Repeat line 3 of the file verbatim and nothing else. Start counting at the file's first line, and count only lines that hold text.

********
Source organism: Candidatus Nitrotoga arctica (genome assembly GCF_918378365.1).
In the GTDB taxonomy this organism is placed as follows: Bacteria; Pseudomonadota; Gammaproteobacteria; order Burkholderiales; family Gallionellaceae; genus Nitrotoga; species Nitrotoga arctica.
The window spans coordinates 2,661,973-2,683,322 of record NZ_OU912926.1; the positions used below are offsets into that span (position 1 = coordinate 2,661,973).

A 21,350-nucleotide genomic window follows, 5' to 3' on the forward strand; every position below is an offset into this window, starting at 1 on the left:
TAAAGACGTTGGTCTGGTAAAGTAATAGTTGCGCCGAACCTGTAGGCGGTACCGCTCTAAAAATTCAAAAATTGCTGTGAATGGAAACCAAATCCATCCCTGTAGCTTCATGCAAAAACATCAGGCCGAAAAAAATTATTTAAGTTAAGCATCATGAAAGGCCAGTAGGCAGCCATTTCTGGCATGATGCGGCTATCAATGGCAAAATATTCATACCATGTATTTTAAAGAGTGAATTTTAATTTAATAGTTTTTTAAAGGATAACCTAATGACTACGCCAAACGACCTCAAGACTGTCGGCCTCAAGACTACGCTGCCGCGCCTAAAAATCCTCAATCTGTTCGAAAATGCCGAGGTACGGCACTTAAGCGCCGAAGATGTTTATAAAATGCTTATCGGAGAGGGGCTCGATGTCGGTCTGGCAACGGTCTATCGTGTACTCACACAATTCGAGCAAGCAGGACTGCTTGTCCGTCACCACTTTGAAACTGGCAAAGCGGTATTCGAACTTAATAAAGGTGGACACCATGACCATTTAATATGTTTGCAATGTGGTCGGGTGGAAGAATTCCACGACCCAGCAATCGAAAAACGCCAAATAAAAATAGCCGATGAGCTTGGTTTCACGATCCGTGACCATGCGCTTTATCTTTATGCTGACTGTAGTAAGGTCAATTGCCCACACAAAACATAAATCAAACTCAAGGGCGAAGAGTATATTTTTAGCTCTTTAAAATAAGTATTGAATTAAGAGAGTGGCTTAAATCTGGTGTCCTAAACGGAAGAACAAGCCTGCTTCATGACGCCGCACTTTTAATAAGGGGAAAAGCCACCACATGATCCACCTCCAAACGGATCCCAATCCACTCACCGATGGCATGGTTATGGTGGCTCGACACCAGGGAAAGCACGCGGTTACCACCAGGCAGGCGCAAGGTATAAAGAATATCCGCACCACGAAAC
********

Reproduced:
The window spans coordinates 2,661,973-2,683,322 of record NZ_OU912926.1; the positions used below are offsets into that span (position 1 = coordinate 2,661,973).